I’m happy to announce that Developing for Apple Watch, Second Edition is now out of beta! You can order the eBook version and receive it nearly-instantly, order a paper edition, or order both and get the eBook now and the paper edition in the mail. And of course, it’s available on Amazon if you prefer to buy it there (but if you want to support me and the Pragmatic Bookshelf, buy it direct!).
One of the more interesting things I did for this book was to create a promotional video for it. With some guidance by Chris Adamson, I used Motion to stitch together some music, the cover image of the book, and some screen captures to bring the book to life in a more visual format. It’s on YouTube, so I guess this is where I say, “Be sure to like and subscribe!”
Due to popular demand, I’ve updated my GCD example from previous talks to include a few things to make the example not only do something on a background queue, but also snappy. It should scroll much better now. A quick rundown of what changed:
Images are now resized. Since the example uses wallpaper-sized images, there’s no sense in not resizing them to go on a 44-pixel-tall table view cell. I’m using the popular image-resizing routines from Trevor’s Bike Shed to do the resizing with a nice interpolation quailty.
Those resized images are now cached. I use an NSCache to store the images. If the app receives a memory warning, it’ll jettison all of the cached images, but if you’re just scrolling up and down this is a quick and dirty way to cache the images. I had never really used NSCache before, so this was a good excuse to try it.
I’m at CocoaConf in that state down to the South today, so this post has been brought to you by late-night hotel room caffeine. I made some other changes to the project to deal with a weird table view cell bug that I’ve submitted to Apple; a post on that is coming up next!
Today I noticed something new in my LaunchDaemons folder: /Library/LaunchDaemons/com.apple.third_party_32b_kext_logger.plist. It starts a Ruby script (/usr/libexec/third_party_32b_kext_logger.rb) when your Mac starts up that (and I could be totally wrong, as I don’t know Ruby) appears to use /usr/sbin/kextfind -system-extensions to identify third-party kernel extensions (e.g. kernel extensions for which the identifier does not begin with com.apple) that exist only in i386 or PPC forms. It makes sense why Apple would do this, as a move to 64-bit only would be in keeping with their typical attitude on leaving old hardware platforms behind, but this particular file is odd in that it’s in /Library/LaunchDaemons and not /System/Library/LaunchDaemons, where most Apple-created jobs are. Maybe this was a task given to a programmer new at Apple who was unfamiliar with the typical folder hierarchy on a Mac, but this smells odd. The only result I found for it in Google was this Apple Support forum post.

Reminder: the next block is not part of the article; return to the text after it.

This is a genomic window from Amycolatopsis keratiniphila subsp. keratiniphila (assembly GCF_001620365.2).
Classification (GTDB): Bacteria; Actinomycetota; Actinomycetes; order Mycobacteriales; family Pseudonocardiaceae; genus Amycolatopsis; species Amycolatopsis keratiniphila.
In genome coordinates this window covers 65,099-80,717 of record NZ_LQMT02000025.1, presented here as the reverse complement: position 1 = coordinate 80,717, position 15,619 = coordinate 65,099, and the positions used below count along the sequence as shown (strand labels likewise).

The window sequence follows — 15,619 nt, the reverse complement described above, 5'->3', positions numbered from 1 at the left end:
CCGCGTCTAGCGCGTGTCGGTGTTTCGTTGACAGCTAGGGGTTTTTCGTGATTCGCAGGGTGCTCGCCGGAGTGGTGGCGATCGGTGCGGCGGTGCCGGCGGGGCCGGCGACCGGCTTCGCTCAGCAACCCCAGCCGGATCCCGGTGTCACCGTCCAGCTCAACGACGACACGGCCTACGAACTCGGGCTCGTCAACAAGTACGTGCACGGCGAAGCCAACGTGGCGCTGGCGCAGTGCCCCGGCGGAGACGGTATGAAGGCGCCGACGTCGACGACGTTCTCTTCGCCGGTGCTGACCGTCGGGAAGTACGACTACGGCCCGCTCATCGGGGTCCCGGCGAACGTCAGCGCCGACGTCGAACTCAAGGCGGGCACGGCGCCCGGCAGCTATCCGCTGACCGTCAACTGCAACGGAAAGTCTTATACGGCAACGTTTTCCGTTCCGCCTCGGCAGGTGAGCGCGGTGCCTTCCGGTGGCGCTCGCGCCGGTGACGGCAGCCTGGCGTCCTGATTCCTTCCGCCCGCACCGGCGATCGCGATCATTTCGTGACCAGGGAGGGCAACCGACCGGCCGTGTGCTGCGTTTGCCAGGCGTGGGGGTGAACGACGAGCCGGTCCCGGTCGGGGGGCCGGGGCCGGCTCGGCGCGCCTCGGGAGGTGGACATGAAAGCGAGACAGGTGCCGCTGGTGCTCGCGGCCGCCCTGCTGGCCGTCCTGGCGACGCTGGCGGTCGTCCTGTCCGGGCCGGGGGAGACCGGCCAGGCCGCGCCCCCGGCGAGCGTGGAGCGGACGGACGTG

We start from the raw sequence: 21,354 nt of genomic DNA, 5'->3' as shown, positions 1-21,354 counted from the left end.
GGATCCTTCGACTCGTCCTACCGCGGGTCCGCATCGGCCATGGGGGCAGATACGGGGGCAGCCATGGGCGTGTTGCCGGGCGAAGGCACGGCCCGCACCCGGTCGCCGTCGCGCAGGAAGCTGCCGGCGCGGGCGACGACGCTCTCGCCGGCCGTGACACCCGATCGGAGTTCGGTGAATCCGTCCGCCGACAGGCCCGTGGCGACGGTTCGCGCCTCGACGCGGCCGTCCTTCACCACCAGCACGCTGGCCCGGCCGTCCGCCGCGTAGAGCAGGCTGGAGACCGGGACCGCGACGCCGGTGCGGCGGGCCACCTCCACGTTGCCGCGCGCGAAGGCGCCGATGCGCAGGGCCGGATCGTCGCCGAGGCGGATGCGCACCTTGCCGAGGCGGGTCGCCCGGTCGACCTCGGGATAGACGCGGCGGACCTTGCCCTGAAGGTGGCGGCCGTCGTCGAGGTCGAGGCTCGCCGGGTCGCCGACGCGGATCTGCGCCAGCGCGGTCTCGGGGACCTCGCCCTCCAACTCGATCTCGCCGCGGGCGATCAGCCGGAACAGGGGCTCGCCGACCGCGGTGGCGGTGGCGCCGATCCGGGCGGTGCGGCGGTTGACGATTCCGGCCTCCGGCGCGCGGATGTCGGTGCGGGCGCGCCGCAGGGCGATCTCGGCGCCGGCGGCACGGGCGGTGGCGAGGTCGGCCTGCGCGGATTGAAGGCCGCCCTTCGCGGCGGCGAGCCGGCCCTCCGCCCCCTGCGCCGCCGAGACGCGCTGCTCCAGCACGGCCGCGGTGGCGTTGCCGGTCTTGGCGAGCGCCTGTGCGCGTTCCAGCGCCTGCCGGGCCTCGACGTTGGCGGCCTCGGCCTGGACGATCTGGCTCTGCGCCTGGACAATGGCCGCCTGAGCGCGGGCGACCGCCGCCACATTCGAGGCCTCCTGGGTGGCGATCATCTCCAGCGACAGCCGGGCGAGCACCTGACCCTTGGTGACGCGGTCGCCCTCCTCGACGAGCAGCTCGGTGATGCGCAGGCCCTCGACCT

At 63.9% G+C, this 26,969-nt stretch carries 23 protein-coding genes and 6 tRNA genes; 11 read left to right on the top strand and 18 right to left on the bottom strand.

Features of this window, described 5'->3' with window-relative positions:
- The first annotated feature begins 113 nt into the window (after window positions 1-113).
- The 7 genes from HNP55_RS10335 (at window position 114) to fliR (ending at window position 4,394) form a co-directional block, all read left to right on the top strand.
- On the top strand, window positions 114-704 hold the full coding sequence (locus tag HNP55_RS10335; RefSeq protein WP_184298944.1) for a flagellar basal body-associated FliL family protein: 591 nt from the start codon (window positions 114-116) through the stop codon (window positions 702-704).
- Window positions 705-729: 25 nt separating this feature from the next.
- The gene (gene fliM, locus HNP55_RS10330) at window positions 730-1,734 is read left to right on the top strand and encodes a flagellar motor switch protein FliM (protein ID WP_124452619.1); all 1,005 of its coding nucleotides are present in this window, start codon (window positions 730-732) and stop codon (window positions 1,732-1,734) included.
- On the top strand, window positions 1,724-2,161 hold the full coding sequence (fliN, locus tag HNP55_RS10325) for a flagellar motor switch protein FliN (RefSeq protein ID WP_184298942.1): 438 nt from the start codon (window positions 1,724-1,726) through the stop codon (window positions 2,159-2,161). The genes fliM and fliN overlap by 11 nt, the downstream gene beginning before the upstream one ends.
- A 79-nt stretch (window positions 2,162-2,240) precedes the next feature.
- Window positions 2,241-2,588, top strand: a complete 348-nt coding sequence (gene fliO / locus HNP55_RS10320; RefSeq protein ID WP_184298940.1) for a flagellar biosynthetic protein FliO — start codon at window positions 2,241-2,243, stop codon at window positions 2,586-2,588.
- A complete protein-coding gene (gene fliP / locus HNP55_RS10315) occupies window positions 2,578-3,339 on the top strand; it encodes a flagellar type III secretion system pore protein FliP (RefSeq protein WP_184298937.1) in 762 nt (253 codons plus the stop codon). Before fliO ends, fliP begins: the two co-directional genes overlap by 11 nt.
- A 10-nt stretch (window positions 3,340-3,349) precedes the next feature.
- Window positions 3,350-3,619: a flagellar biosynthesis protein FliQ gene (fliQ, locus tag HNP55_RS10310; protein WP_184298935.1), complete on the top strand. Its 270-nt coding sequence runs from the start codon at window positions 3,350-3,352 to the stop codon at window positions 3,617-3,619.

So, I did some investigation, and found that it uses the domain “com.apple.kexts.32bitonly” with the defaults command, and in my system log is this line:
/var/log/system.log:Mar 22 19:31:30 Jeff-Kelleys-MacBook defaults: \nThe domain/default pair of (com.apple.kexts.32bitonly, lastRan) does not exist
That is reason enough for me to believe that it’s installed as a part of Mac OS X 10.6.7, as that message signifies its last run time (the script quits if it’s been less than a week since it last ran). So, being the diligent former sysadmin that I am, I looked at the 10.6.7 update’s files, and didn’t see anything (else) of note. I don’t see a point in the script that reports this to Apple, so I don’t know if this constitutes a breach of privacy on their part, but it’s interesting nonetheless that it would appear that Apple is gauging whether or not they can leave 32-bit kernel extensions behind with minimal customer fuss.
Take Me Home is an ancient, buggy iPhone app that was my “Hello, World!” in the App Store. Its sale rate has plummeted to only a couple of buyers a week and, with the prevalence of real, honest-to-God GPS apps in the store these days, its usefulness is questionable. So from here on out, it’s free. I can’t promise to continue supporting it—especially for new devices and APIs—so the best I can do may be to remove it from the store in the event that some update breaks it.
Here’s a quick tip that slipped through the blogosphere (at least none of the Mac blogs I subscribe to featured it): in Safari 3.2, released last week, Apple’s added a feature from Firefox 3’s “awesome bar”: when you’re on a secure website, such as a bank’s, that has identification information, it’s displayed in green (though in Safari it’s at the top-right of the title bar). A screenshot:
Along with a phishing filter, it looks like Safari is stepping up to the plate as a secure browser.